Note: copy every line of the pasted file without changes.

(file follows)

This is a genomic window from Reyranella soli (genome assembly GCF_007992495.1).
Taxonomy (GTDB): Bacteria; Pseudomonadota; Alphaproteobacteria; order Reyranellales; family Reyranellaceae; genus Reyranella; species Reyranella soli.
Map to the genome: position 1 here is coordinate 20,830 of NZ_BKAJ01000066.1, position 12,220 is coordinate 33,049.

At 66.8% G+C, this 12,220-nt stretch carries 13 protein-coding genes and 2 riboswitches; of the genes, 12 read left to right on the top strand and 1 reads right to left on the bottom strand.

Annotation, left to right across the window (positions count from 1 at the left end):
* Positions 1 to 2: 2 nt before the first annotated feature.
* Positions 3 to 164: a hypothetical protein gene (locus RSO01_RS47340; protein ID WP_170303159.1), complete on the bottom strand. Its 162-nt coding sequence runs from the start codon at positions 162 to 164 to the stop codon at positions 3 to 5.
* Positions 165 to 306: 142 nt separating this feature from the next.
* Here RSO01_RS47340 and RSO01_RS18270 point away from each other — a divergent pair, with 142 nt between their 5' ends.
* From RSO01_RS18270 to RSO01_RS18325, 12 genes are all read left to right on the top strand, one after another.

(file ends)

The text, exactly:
This is a genomic window from Reyranella soli (genome assembly GCF_007992495.1).
Taxonomy (GTDB): Bacteria; Pseudomonadota; Alphaproteobacteria; order Reyranellales; family Reyranellaceae; genus Reyranella; species Reyranella soli.
Map to the genome: position 1 here is coordinate 20,830 of NZ_BKAJ01000066.1, position 12,220 is coordinate 33,049.

At 66.8% G+C, this 12,220-nt stretch carries 13 protein-coding genes and 2 riboswitches; of the genes, 12 read left to right on the top strand and 1 reads right to left on the bottom strand.

Annotation, left to right across the window (positions count from 1 at the left end):
* Positions 1 to 2: 2 nt before the first annotated feature.
* Positions 3 to 164: a hypothetical protein gene (locus RSO01_RS47340; protein ID WP_170303159.1), complete on the bottom strand. Its 162-nt coding sequence runs from the start codon at positions 162 to 164 to the stop codon at positions 3 to 5.
* Positions 165 to 306: 142 nt separating this feature from the next.
* Here RSO01_RS47340 and RSO01_RS18270 point away from each other — a divergent pair, with 142 nt between their 5' ends.
* From RSO01_RS18270 to RSO01_RS18325, 12 genes are all read left to right on the top strand, one after another.